Strong enters excutive race
Kingston resident becomes second Democrat to declare candidacy
City resident Patrice Courtney Strong is running for Ulster County executive, becoming the latest Democrat and first woman to eye the post being vacated by Democrat Michael Hein.
Strong officially announced her candidacy Saturday during an event at Artbar Gallery on Broadway in Midtown Kingston. She said she intends to seek both the Democratic and Working Families lines on the ballot in the upcoming special election for the job.
Strong, who lost a bid for a state Senate this past fall, and fellow Democrat Pat Ryan, a Gardiner resident who sought the area’s Democratic congressional nomination last year, are the only declared candidates for county executive. Ulster County Comptroller Elliott Auerbach, also a Democrat, and former county Legislature Chairman Ken Ronk, a Republican, have said they are considering running. Among other Democrats, Kingston Mayor Steve Noble said Friday that he won’t run; and Kerhonkson resident Gareth Rhodes, another unsuccessful congressional candidate, considered getting into the race but said Friday that he will not. Hein has been nominated by New York Gov. Andrew Cuomo to be the next commissioner of the state Office of Temporary and Disability Services, and the state Senate could confirm the appointment as early as this coming week.
Hein has said he will stay on as county executive, a job he’s held for 10 years, until his state appointment takes effect. Once he leaves, a special election for county executive must be held within 90 days. The job then will be on the ballot again in November, because 2019 is a county executive election year.
Strong is an environmental consultant and owner of Courtney Strong Inc. In the early 1990s, she worked as a district coordinator for state Assemblyman Kevin Cahill, D-Kingston.
“For the past 15 years, I’ve had a small business based in Kingston that works regionally to help business institutions [and] homeowners save energy and save money,” she said.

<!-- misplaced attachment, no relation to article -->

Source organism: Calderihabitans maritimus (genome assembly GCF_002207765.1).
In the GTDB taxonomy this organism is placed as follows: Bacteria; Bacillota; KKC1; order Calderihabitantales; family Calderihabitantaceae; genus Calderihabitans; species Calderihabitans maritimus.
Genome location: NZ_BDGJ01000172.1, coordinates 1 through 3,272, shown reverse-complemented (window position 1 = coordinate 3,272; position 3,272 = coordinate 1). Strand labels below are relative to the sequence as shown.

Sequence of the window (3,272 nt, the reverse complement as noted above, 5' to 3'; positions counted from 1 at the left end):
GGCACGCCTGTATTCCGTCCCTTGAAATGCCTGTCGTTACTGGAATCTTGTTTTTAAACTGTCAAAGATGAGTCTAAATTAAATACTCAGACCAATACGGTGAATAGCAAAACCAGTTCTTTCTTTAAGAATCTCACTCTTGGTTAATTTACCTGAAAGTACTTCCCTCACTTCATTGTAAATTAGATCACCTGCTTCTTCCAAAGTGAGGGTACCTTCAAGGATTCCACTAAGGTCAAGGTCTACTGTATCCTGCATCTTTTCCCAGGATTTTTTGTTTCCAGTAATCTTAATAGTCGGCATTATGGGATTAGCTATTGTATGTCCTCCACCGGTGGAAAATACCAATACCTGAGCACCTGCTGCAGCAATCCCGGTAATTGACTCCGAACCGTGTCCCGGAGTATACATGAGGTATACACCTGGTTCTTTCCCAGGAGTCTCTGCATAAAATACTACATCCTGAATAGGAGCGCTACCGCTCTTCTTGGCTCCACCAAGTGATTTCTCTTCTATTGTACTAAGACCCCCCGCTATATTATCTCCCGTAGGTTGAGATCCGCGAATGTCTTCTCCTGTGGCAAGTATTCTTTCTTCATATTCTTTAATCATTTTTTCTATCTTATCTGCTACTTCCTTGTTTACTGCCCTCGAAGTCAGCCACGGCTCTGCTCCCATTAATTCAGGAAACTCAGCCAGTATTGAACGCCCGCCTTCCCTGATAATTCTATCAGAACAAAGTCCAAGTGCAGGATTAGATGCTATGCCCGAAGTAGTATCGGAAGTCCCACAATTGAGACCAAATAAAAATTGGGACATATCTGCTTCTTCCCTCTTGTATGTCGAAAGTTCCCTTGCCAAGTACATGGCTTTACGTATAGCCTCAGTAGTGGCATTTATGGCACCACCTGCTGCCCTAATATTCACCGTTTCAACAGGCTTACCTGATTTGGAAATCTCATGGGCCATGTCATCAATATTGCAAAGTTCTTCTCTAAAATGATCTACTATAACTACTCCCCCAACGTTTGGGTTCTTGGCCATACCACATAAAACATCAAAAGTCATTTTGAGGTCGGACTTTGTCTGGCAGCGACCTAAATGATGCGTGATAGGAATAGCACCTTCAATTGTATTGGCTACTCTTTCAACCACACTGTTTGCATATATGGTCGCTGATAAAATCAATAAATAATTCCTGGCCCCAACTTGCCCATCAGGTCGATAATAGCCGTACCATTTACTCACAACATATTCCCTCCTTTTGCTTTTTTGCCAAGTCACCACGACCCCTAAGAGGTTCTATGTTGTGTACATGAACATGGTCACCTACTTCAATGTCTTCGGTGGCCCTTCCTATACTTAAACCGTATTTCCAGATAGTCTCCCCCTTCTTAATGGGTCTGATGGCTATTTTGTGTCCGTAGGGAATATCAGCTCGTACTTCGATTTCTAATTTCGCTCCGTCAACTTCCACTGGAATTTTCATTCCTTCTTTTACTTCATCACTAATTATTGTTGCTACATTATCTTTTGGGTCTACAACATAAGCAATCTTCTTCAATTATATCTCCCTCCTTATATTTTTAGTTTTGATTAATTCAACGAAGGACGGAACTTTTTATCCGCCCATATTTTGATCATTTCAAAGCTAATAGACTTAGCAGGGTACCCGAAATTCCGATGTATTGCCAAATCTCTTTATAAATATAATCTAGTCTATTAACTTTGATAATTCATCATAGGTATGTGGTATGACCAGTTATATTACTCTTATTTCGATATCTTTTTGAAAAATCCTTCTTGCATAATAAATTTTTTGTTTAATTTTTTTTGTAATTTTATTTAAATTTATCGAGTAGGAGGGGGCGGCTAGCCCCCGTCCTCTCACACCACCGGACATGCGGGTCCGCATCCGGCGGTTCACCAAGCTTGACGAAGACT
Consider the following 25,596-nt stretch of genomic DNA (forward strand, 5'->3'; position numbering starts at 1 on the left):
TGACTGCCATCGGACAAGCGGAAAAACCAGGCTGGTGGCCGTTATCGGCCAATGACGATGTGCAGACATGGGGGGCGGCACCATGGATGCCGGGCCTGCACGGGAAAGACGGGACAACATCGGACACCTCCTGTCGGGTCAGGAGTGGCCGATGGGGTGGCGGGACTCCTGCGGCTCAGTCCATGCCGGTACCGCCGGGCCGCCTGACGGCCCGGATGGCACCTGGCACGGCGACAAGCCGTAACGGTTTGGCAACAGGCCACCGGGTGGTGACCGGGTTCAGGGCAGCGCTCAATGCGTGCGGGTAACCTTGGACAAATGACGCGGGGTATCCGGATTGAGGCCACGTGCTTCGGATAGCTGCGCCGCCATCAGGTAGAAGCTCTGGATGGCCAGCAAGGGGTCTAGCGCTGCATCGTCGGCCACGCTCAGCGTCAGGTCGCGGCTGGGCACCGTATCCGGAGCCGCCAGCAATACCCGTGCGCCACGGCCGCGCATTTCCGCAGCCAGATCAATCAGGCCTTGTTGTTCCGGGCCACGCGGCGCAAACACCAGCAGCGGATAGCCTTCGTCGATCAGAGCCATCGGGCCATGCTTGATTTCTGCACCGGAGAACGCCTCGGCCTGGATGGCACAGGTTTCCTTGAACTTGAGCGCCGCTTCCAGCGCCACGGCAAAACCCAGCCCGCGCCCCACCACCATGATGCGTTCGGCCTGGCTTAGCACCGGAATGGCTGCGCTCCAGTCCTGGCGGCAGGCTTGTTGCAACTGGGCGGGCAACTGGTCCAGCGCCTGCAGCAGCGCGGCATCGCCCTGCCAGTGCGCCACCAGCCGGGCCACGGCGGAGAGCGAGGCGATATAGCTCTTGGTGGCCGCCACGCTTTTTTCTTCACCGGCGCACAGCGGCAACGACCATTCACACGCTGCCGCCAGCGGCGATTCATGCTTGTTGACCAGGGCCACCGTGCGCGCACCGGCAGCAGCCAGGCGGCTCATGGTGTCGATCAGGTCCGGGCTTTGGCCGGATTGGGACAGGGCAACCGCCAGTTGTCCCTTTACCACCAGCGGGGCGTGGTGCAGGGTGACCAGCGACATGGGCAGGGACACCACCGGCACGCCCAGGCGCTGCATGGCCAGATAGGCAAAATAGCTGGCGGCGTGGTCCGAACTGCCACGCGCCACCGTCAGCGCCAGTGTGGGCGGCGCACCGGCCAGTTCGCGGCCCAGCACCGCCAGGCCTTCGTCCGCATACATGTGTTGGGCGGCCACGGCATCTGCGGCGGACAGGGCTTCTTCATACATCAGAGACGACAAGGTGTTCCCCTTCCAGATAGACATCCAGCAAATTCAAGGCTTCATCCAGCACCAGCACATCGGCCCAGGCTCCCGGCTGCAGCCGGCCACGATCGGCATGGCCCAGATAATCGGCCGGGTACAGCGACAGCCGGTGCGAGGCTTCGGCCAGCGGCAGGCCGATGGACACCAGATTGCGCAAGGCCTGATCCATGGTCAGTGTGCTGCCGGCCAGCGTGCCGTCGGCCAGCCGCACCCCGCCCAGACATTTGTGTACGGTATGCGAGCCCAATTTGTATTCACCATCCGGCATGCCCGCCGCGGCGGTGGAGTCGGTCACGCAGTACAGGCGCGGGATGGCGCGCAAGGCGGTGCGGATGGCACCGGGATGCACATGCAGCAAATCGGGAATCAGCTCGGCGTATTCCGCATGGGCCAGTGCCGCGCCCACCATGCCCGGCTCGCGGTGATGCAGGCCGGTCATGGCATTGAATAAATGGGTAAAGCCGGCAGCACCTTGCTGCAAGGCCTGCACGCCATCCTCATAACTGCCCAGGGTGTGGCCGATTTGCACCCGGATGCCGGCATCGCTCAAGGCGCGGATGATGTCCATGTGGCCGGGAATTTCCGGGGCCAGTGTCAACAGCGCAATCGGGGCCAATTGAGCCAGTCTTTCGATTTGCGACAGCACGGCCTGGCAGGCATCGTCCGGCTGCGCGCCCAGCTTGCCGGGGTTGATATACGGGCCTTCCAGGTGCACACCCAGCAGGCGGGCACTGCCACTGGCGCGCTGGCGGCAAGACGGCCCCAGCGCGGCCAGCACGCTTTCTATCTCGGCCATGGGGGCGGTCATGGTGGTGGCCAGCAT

She ran last year for the state Senate seat in New York’s 46h District but lost to incumbent Republican George Amedore by a margin of about 57-43 percent.
Strong lauded Hein’s tenure as county executive and in particular his efforts regarding environmental and social justice issues, and she said she would “continue and expand what his team has been doing to move our county forward.”
Strong said she’s “received a tremendous amount of positive feedback from women and men who have noted it would be very positive to have a woman in the county executive seat.”
Hein was elected Ulster County’s first executive in 2008, after the new county charter took effect. He was re-elected in 2011, after an initial three-year term, and again in 2015.
The county charter puts the executive in charge of the day-to-day operations of the county and gives him broad authority to act. Because of how soon the special election to fill Hein’s seat must be held, there will be no party primaries. Rather, the candidates will be chosen by the county’s political party committees.
Hein is to be succeeded on an interim basis by Deputy County Executive Adele Reiter. She will serve until the winner of the special election takes over.
Patrice Courtney Strong